With respect to the television, however, we reach a different result. The Commonwealth maintains that the television is subject to forfeiture because it was derived from Foye's drug activity. However, the Commonwealth's only evidence regarding how Foye acquired the television was the following testimony by Detective Boyer on cross-examination:
Q. Regarding the television, Detective Boyer, was there a receipt for the television found within the residence, to your knowledge or recollection?
A. Not to my knowledge.
Q. Okay. This was like a flat screen television?
Q. Do you have any knowledge as to how it was purchased, or do have any knowledge of the way it was obtained by Inell Foye?
A. Just from his interview, I mean interviewing him, in reference to him not having a job at that point; I would assume it to be from the sale of cocaine.
Q. ... Do you have any knowledge when the 32 inch television was purchased in relation to his [prior] employment
Q.—or his termination from his employment as a welder?
A. No, I do not.
(N.T., 3/15/11, at 8–9 (emphases added).) This testimony was insufficient to establish the nexus required to support a forfeiture.
A television is not an illegal item per se. Our courts have recognized that
[o]bjects do not acquire “guilt by association” merely because they are owned by a person who has been engaged in criminal conduct. The Commonwealth cannot deprive a person of his or her property and thereby impose a penalty upon him by seizing his property without showing that the property was derived from or was used to further criminal activity. The requirement that a sufficient nexus exist between the property and the prohibited criminal activity serves to mitigate the potentially harsh results of permitting the Commonwealth to penalize a citizen by a civil action against his property rather than a criminal action against his person.
Commonwealth v. One 1985 Dark Blue Mercedes Benz Car, 391 Pa.Super. 507, 571 A.2d 482, 485 (1990) (internal citation omitted). While it is true that an otherwise legal item can become derivative contraband if it is tied to illegal drug activity, the Commonwealth here offered no proof of a nexus between the television and Foye's drug activity. Detective Boyer testified that he “assumed” Foye acquired the television in a drug transaction because Foye did not have a job at the time of his arrest; however, Detective Boyer also admitted that he did not know when Foye acquired the television. Absent any evidence as to when or how Foye came to possess the television, we conclude that the Commonwealth failed to prove that it was more likely than not that the television was derived from Foye's drug activity. See Mercedes Benz, 571 A.2d at 485 (concluding that forfeiture of vehicle was improper where the Commonwealth failed to prove that the vehicle was used to facilitate a drug transaction or that proceeds of a drug transaction were used to purchase the vehicle); see also Singleton v. Johnson, 929 A.2d 1224, 1227 (Pa.Cmwlth.2007) (stating that the Commonwealth must prove “a specific nexus between the property and the criminal activity”), appeal dismissed,596 Pa. 467, 944 A.2d 754 (2008).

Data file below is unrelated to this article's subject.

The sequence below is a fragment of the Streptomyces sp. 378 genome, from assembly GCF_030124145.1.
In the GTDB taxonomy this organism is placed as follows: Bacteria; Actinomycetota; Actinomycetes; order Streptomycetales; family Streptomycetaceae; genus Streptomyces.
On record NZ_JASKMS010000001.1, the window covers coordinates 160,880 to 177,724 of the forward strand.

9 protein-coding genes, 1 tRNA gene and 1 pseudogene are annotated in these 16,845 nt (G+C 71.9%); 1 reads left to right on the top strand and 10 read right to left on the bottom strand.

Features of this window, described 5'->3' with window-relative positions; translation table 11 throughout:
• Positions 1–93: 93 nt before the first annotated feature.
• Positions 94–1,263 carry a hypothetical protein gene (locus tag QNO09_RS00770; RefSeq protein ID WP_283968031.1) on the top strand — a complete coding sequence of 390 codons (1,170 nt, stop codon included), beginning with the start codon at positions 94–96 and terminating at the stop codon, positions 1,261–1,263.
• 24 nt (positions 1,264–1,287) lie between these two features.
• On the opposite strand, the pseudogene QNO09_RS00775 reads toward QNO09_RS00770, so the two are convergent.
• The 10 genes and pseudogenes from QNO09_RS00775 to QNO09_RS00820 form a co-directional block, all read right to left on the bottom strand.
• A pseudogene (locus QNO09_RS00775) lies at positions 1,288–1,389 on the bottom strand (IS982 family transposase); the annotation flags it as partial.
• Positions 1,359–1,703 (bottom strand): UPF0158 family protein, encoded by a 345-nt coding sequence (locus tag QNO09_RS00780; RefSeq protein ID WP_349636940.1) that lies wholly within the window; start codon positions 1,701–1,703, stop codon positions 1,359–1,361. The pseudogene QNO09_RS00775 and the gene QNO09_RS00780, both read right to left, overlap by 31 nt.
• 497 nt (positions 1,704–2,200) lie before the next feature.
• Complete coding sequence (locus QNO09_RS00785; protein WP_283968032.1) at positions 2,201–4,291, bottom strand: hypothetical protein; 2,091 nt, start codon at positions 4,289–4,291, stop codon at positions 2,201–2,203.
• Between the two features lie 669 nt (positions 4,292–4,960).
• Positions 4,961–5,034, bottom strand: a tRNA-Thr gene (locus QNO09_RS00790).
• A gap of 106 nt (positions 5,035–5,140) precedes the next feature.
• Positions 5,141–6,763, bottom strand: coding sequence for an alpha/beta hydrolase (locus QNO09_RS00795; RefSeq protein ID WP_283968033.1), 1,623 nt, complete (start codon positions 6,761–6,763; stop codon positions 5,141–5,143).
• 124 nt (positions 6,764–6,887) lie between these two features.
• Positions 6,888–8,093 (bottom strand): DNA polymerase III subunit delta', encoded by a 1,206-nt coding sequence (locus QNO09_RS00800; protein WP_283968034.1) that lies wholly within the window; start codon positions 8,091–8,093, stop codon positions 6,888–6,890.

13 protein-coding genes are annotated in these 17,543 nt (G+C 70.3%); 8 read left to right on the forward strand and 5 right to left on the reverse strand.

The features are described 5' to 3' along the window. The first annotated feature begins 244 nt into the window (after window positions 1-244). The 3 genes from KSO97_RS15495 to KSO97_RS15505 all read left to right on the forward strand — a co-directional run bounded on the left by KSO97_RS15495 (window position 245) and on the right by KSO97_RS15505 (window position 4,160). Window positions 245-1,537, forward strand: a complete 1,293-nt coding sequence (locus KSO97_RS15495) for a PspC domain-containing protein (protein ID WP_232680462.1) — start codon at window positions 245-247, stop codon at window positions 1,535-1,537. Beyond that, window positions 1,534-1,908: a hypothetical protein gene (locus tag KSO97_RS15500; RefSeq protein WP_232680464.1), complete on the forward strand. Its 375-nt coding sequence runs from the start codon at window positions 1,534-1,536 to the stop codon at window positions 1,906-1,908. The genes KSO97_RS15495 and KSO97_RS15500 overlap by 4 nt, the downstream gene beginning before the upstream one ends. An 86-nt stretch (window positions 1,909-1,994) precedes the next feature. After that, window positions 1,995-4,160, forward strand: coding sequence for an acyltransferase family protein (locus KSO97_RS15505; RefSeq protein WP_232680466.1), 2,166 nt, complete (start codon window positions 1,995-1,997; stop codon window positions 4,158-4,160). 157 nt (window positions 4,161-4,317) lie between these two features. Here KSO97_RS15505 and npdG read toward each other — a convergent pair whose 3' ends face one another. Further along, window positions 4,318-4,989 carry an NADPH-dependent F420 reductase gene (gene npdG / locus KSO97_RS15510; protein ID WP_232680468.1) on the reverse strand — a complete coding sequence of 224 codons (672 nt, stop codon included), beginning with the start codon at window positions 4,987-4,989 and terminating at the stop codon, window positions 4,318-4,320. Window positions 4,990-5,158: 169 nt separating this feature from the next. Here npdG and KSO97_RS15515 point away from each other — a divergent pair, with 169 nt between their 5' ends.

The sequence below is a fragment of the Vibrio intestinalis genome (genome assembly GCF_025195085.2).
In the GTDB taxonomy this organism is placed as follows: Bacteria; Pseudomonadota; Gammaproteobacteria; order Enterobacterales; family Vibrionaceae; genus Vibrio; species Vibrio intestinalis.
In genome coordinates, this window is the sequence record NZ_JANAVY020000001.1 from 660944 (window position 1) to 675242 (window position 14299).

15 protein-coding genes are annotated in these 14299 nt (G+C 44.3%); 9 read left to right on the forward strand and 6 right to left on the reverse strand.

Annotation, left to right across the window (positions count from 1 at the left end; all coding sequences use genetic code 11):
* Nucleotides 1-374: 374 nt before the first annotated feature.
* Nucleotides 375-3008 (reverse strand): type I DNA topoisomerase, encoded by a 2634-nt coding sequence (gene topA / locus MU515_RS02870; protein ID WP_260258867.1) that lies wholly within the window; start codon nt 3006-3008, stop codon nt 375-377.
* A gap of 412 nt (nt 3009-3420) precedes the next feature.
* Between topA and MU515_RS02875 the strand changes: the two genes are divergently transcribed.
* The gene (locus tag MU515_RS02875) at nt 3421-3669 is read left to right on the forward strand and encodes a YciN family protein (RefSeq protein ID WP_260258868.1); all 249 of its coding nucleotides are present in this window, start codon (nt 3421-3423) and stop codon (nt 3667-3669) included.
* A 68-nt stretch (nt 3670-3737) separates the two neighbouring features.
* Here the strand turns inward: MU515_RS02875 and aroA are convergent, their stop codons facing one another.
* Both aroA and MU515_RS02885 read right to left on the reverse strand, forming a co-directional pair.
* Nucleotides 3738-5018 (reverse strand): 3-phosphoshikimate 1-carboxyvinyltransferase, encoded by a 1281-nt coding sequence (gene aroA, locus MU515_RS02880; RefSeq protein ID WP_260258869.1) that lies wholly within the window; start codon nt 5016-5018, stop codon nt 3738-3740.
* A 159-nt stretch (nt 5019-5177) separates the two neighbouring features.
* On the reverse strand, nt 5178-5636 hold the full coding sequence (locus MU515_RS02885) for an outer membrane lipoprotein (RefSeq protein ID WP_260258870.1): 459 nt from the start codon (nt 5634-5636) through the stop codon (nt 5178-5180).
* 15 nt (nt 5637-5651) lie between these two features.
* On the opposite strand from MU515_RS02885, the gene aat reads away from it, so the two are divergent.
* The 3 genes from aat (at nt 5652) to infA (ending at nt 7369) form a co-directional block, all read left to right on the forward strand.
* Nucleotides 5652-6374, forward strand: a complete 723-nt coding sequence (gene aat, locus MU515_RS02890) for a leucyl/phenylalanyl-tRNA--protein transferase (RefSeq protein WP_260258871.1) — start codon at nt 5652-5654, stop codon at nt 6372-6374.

Moreover, the record does not support the trial court's finding that Foye offered “unsupported testimony that ... the Sylvania television was purchased with money[ ] that he earned working at an undocumented job.” (Trial Ct. Op., 5/5/11, at 6.) A review of Foye's testimony reveals no discussion about the television or how or when he acquired it. ( See N.T., 3/15/11, at 14–24.) In any event, because the Commonwealth failed to satisfy its initial burden of proving a nexus between the television and illegal drug activity, the burden never shifted to Foye to disprove it. See Mercedes Benz, 571 A.2d at 484 (“It is only after the Commonwealth has sustained its initial burden of proof that the burden shifts to the claimant seeking a return of the property.”) (emphasis added); Section 6802(j) of the Forfeiture Act, 42 Pa.C.S. § 6802(j).
Foye's testimony about his employment at the time of his arrest, which the trial court disbelieved, was offered to explain how Foye acquired the cash found on his person and in his residence. Foye was never asked about when or how he came to possess the television.
Next, Foye argues that his arrest was illegal because it was unsupported by probable cause and that the search warrant executed on his residence was invalid. However, Foye raised these issues in his direct appeal to the Superior Court, which affirmed Foye's judgment of sentence. Thus, because these issues have been fully litigated, Foye is collaterally estopped from raising them before this court. See Commonwealth v. Bowers, 25 A.3d 349, 355 (Pa.Super.2011) (“Collateral estoppel bars ‘successive litigation of an issue of fact or law that is actually litigated and determined by a valid and final judgment, and is essential to the judgment.’ ”) (citation omitted).
Finally, in his motion for summary relief, Foye claims that the Commonwealth violated his due process rights by failing to comply with the briefing schedule set by the Superior Court before the case was transferred to this court. This claim lacks merit. The Superior Court had no jurisdiction over this matter upon transfer to this court. After the transfer, our court properly entered an order creating a new briefing schedule, with which both parties complied. Therefore, Foye is not entitled to relief on this claim.
Accordingly, we affirm in part and reverse in part Order 4726; affirm Order 4728; and deny Foye's motion for summary relief.
AND NOW, this 20th day of July, 2012, we hereby:
1. reverse the portion of Order 4726 that forfeited the thirty-two-inch Sylvania television and affirm the order in all other respects;
2. affirm Order 4728 in its entirety; and
3. deny Inell Foye's motion for summary relief.